President Obama’s fiscal 2012 defense budget request brought a few surprises for military retirees.
First, the plan to raise TRICARE fees for working age retirees is more “modest” than retiree advocates had expected, and might be viewed favorably in light harsher possibilities and the mounting debt crisis.
Surprise two could discourage 103,000 veterans forced by non-combat disabilities to retire on disability short of serving 20 years. After two tries, this administration no longer is asking Congress to extend “concurrent receipt” eligibility to this large group of so-called “Chapter 61” retirees.
The Obama plan had been to phase in, over five years, some retired pay based on total years served, which would be provided atop current disability pay. Congress, the past two years, couldn’t find dollars to fund the president’s initiative, citing the effect of pay-as-you-go budget rules.
House Republicans last month tightened those rules even more, disallowing any new entitlement fund by raising taxes. That, and removal of any mention of concurrent receipt in the new budget, appears to kill chances this year that Obama can fulfill his promise to these retirees.
Defense Secretary Robert Gate’s budget plan to control military health care costs includes: the limited TRICARE Prime fee hike; an automatic adjustment to those fees, starting in 2013, to keep pace with medical inflation; tweaks pharmacy co-payments; and changes to Uniformed Service Family Health Plans (USFHP) for future enrollees who reach Medicare age.
Here are more details:
• TRICARE fees — The increases are small and target only retirees under 65 enrolled in TRICARE Prime, the managed care network. No users of TRICARE Standard, the fee-for-service option, or TRICARE for Life, the prized insurance supplement to Medicare, would see higher fees.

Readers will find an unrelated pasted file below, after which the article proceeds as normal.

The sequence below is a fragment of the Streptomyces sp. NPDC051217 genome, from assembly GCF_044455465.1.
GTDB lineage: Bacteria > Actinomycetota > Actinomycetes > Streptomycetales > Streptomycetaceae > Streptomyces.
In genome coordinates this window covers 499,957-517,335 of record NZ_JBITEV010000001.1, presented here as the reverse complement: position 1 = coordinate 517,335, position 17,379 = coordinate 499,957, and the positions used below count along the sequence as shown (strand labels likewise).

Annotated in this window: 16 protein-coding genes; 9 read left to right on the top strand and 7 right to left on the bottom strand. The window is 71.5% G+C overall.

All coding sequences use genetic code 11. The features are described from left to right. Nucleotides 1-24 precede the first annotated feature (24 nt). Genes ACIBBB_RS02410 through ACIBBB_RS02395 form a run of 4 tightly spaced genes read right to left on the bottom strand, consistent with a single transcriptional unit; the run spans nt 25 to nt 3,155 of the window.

Retirees’ annual enrollment fee for TRICARE Prime would climb by $60, to $520, for family coverage and by $30, to $260, for singles.
• Medical inflation — TRICARE Prime fees for retirees would be raised annually starting in 2013 to keep pace with health care costs.
The one-time fee adjustment and follow-on indexing to medical inflation are projected to save $434 million over the five-year defense budget program.
• Pharmacy copayments — Prescriptions filled on base will remain free. But to encourage greater use of mail order, now called “home delivery,” and to discourage use of far more costly retail pharmacies, drug co-pay changes are to change.
Mail order already is a bargain, providing patients with 90-day supplies of pills rather than 30 dispensed at retail outlets for the same co-pay.
But officials want to widen the disparity. They would end the $3 charge for mail order generic drugs and raise the co-pay for generics at retail outlets to $5, up from $3. Co-pays for brand-name drugs on the military formulary would stay at $9 by mail but would climb to $12 through neighborhood retail pharmacies. For “Tier 3” or non-formulary brand drugs, the current $22 co-pay would be raised to $25 for mail order and retail.
The new co-pays could save TRICARE $2.6 billion over five years.
• USFHP enrollment — More than 100,000 military beneficiaries are enrolled in Uniformed Service Family Health Plans (USFHP) in six areas of the country. These are former Public Health Service hospitals that Congress designated to be TRICARE Prime providers to enrolled military beneficiaries.
USFHP beneficiaries at age 65 don’t have to enroll now in Medicare. They can remain with the USFHP. That would change for future USFHP enrollees.
They would have to go under Medicare, like other military beneficiaries who turn 65, and use TRICARE for Life as second payer.
TRICARE projects this will save $3.2 billion by fiscal 2016.